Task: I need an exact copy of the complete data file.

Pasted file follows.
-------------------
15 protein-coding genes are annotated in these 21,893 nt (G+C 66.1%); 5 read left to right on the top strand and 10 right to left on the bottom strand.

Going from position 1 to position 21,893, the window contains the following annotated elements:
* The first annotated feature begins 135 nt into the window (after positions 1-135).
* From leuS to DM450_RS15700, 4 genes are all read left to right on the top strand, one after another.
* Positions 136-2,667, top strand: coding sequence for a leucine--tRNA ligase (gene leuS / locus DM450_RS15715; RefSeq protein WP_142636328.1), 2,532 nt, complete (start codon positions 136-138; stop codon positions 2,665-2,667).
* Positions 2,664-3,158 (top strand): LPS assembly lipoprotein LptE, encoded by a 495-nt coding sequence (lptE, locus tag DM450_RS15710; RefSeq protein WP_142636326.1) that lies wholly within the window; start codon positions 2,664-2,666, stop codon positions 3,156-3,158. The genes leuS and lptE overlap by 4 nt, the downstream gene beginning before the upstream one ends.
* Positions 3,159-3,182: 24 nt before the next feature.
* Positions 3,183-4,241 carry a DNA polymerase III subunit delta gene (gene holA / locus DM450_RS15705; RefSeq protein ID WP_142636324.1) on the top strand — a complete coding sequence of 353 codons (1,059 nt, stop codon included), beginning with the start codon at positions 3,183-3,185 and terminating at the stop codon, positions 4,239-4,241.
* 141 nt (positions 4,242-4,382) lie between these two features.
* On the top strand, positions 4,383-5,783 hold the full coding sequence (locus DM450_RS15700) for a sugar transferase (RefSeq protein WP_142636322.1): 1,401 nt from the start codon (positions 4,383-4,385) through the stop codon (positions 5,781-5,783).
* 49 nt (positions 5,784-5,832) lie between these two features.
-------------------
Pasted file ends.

15 protein-coding genes are annotated in these 21,893 nt (G+C 66.1%); 5 read left to right on the top strand and 10 right to left on the bottom strand.

Going from position 1 to position 21,893, the window contains the following annotated elements:
* The first annotated feature begins 135 nt into the window (after positions 1-135).
* From leuS to DM450_RS15700, 4 genes are all read left to right on the top strand, one after another.
* Positions 136-2,667, top strand: coding sequence for a leucine--tRNA ligase (gene leuS / locus DM450_RS15715; RefSeq protein WP_142636328.1), 2,532 nt, complete (start codon positions 136-138; stop codon positions 2,665-2,667).
* Positions 2,664-3,158 (top strand): LPS assembly lipoprotein LptE, encoded by a 495-nt coding sequence (lptE, locus tag DM450_RS15710; RefSeq protein WP_142636326.1) that lies wholly within the window; start codon positions 2,664-2,666, stop codon positions 3,156-3,158. The genes leuS and lptE overlap by 4 nt, the downstream gene beginning before the upstream one ends.
* Positions 3,159-3,182: 24 nt before the next feature.
* Positions 3,183-4,241 carry a DNA polymerase III subunit delta gene (gene holA / locus DM450_RS15705; RefSeq protein ID WP_142636324.1) on the top strand — a complete coding sequence of 353 codons (1,059 nt, stop codon included), beginning with the start codon at positions 3,183-3,185 and terminating at the stop codon, positions 4,239-4,241.
* 141 nt (positions 4,242-4,382) lie between these two features.
* On the top strand, positions 4,383-5,783 hold the full coding sequence (locus DM450_RS15700) for a sugar transferase (RefSeq protein WP_142636322.1): 1,401 nt from the start codon (positions 4,383-4,385) through the stop codon (positions 5,781-5,783).
* 49 nt (positions 5,784-5,832) lie between these two features.